There is no doubt in the industry and research community that the importance of data intensive computing has been raising and will continue to be the foremost fields of research. There are many emerging paradigms for Big Data processing including MapReduce/Hadoop/Spark/NoSQL stores and more. This raise brings up many research issues, in forms of capturing and accessing data effectively and fast, processing it while still achieving high performance and high throughput, and storing it efficiently for future use. Programming for high performance yielding data intensive computing is an important challenging issue. Expressing data access requirements of applications and designing programming language abstractions to exploit parallelism are at immediate need. Application and domain specific optimizations are also parts of a viable solution in data intensive computing. While these are a few examples of issues, research in data intensive computing has become quite intense during the last few years yielding strong results.

Moreover, in a widely distributed environment, data is often not locally accessible and has thus to be remotely retrieved and stored. While traditional distributed systems work well for computation that requires limited data handling, they may fail in unexpected ways when the computation accesses, creates, and moves large amounts of data especially over wide-area networks. Further, data accessed and created is often poorly described, lacking both metadata and provenance. Scientists, researchers, and application developers are often forced to solve basic data-handling issues, such as physically locating data, how to access it, and/or how to move it to visualization and/or compute resources for further analysis.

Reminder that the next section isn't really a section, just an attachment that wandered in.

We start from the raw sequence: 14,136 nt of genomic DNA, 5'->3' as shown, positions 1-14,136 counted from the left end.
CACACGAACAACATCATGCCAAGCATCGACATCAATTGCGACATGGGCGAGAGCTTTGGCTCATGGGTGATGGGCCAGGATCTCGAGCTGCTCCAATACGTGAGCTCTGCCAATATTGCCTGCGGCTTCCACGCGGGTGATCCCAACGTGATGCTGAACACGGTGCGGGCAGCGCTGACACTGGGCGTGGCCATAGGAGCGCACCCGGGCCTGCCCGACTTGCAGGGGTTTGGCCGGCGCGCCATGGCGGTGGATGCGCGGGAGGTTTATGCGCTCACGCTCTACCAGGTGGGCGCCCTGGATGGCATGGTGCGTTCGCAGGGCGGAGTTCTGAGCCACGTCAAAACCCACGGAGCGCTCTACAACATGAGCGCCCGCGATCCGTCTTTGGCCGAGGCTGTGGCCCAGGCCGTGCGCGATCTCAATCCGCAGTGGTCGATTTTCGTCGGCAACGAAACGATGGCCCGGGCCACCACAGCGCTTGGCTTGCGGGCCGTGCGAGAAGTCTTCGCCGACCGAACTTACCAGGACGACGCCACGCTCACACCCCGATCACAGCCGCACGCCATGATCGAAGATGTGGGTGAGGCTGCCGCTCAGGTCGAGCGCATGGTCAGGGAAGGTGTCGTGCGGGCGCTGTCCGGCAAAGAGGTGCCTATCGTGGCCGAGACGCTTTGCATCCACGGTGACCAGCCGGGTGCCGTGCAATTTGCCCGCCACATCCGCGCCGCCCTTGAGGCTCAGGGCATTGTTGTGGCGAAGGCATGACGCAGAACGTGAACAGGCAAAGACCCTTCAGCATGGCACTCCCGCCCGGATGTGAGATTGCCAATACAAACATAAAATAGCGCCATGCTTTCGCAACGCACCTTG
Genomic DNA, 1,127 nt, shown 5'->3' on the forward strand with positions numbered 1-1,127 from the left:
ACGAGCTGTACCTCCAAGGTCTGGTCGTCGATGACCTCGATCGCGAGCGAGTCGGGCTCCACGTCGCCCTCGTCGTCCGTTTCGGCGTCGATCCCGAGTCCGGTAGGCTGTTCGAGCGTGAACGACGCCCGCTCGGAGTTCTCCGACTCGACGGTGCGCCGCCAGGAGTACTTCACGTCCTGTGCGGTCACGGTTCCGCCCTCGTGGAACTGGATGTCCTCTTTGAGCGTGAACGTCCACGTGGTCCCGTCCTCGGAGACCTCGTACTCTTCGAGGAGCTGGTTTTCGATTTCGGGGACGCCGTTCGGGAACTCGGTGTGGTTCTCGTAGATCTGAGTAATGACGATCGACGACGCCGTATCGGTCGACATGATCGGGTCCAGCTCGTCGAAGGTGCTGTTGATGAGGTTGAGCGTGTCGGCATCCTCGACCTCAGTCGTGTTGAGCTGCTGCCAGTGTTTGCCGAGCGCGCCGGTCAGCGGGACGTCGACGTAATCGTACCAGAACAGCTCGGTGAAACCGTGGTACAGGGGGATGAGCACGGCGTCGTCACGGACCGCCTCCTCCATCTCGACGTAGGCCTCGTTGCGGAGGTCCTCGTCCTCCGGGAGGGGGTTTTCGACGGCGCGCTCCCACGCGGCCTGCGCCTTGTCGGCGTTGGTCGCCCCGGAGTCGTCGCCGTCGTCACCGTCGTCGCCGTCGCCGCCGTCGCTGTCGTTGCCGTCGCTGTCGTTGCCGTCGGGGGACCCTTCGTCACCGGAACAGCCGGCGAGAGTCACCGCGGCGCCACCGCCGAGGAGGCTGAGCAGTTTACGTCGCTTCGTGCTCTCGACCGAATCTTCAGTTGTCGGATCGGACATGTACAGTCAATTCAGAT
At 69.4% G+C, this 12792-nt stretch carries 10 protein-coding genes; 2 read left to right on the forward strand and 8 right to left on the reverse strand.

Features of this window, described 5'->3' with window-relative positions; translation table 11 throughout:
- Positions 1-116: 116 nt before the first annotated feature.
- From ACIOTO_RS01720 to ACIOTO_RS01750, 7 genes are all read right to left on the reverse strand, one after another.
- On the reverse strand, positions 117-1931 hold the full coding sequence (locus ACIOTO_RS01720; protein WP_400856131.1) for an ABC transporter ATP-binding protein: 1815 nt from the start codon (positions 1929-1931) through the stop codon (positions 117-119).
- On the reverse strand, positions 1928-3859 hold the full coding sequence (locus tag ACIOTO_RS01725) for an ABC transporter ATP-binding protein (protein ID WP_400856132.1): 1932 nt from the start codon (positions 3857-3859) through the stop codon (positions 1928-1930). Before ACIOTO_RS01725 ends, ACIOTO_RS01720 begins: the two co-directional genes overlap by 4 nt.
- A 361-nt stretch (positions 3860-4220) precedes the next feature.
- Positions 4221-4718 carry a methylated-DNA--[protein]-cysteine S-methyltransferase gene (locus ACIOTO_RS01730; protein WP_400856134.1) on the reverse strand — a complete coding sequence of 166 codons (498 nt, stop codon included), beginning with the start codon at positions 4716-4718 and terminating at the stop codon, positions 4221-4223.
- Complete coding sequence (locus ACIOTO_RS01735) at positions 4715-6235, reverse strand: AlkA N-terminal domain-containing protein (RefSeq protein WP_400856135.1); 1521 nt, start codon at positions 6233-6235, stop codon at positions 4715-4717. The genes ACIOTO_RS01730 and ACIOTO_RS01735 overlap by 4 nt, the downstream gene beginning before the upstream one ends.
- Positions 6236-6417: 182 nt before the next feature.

This workshop focuses on the challenges imposed by high performance data-intensive applications on distributed systems, and on the different state-of-the-art solutions proposed to overcome these challenges. It brought together the collaborative and distributed computing community and the data management community in an effort to generate productive conversations on the planning, management, and scheduling of data handling tasks and data storage resources.

It is evident that data-intensive research is transforming computing landscape. We are facing the challenge of handling the deluge of data generated by sensors and modern instruments that are widely used in all domains. The number of sources of data is increasing, while, at the same time, the diversity, complexity and scale of these data resources are also growing dramatically.